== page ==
By Rob Cox
The author is a Reuters Breakingviews columnist. The opinions expressed are his own.
1. Cigarette companies’ final days:
This article last week from the Associated Press, “U.S. health experts predict…a cigarette-free America,” highlighted the release of a 900-page report on smoking from the U.S. surgeon general. “Though the goal of a cigarette-free America has long seemed like a pipe dream,” the AP noted, “public-health leaders have started throwing around phrases like ‘endgame’ and ‘tobacco-free generation.’”
1. How far can CVS and other pharmacy chains get into the doctoring business?
In announcing Wednesday that CVS Caremark would stop selling tobacco, chief executive officer Larry Merlo said selling cigarettes would be, according to a company press release, “inconsistent with our purpose.” He explained, “As the delivery of health care evolves with an emphasis on better health outcomes, reducing chronic disease and controlling costs, CVS Caremark is playing an expanded role in providing care through our pharmacists and nurse practitioners.”
New York City Mayor Michael Bloomberg’s aggressive nanny-state policies — such as his crusades against trans fats and large-size sodas — have been annoying and, at times, unconstitutional. While some of his critics have suggested sinister motives, the most charitable assessment has always been that Bloomberg is well-intentioned; it’s just that his policy solutions are misguided.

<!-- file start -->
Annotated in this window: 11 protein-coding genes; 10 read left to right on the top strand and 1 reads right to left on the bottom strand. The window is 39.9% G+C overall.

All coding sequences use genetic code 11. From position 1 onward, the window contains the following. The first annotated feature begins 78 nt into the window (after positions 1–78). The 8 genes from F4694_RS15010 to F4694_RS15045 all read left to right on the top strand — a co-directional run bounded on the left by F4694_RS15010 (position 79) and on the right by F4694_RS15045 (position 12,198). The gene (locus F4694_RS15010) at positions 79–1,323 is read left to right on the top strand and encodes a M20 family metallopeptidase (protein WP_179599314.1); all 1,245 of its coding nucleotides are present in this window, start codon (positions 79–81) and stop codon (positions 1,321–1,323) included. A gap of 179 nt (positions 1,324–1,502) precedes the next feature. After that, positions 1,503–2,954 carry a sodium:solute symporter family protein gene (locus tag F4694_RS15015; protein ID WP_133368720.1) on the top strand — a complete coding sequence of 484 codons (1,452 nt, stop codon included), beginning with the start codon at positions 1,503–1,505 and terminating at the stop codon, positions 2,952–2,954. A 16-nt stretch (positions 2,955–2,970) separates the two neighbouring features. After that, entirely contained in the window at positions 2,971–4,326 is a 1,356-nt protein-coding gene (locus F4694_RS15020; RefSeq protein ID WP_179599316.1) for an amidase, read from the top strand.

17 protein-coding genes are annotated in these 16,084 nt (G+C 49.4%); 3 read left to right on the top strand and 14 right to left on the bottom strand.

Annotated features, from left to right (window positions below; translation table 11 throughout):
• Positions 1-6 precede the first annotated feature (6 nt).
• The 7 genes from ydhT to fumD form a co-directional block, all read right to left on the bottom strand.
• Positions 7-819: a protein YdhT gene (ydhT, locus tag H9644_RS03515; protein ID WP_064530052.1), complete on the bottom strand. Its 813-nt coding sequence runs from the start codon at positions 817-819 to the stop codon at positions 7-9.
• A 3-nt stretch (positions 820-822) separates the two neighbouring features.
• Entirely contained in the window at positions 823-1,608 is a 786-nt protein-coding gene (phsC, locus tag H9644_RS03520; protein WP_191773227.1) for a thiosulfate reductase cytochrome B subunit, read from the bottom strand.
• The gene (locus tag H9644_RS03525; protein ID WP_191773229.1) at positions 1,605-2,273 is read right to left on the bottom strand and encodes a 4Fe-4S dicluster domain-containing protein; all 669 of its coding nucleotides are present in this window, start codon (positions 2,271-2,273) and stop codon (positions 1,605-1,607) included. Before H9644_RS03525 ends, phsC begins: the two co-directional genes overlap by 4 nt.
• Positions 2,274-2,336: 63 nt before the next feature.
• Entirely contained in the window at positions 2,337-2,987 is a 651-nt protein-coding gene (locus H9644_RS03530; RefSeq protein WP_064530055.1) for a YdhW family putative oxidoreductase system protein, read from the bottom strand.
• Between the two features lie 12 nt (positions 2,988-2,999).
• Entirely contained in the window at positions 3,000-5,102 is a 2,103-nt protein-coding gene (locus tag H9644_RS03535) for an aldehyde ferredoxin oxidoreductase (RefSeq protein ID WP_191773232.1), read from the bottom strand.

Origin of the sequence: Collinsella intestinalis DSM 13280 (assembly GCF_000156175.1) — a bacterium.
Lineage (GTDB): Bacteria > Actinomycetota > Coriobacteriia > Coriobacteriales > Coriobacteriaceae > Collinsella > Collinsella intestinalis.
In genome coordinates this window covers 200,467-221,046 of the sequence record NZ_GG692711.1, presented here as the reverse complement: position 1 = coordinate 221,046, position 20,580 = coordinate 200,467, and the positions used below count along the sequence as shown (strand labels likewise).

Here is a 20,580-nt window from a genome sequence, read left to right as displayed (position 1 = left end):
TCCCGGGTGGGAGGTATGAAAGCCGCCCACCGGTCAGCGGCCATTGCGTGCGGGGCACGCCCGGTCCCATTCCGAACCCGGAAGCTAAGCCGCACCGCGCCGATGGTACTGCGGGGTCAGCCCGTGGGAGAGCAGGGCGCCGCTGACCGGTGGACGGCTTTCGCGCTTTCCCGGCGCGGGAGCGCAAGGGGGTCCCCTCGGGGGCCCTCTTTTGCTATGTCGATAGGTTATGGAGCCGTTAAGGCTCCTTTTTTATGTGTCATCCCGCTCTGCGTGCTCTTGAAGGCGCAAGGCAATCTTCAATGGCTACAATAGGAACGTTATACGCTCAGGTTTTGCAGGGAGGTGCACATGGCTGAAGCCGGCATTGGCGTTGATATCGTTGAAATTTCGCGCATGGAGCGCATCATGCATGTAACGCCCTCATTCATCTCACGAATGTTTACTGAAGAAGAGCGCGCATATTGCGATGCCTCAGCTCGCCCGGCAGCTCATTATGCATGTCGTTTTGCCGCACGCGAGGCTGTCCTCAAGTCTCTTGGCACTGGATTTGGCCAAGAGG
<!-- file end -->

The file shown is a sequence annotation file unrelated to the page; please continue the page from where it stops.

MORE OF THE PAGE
Three years ago, President Obama signed the Family Smoking Prevention and Tobacco Control Act into law. Those of us present knew we were witnessing history. With the stroke of a pen and strong bipartisan support from Congress, the Food and Drug Administration was charged with protecting public health from tobacco use – the nation’s single most preventable cause of disease, disability and death. More than 1,200 people die each day in the United States because of cigarette use. That is one person every 71 seconds. Today, I am pleased to report that the law is working.
— This article by Paul Smalera originally appeared in The Big Money. The views expressed are his own. —
Indulge me in a thought experiment. Pretend that drinking something called “lethalcoffee” has been found to cause cancer. There are five or six kinds of gross-flavored lethalcoffees that hardly anyone drinks, like chocolate, cherry, banana, and vanilla. But there’s one flavor, mint, that 30 percent of all lethalcoffee drinkers are hooked on. And there’s one particular group of lethalcoffee drinkers—let’s call them investment bankers—who drink mint lethalcoffee like there’s no tomorrow.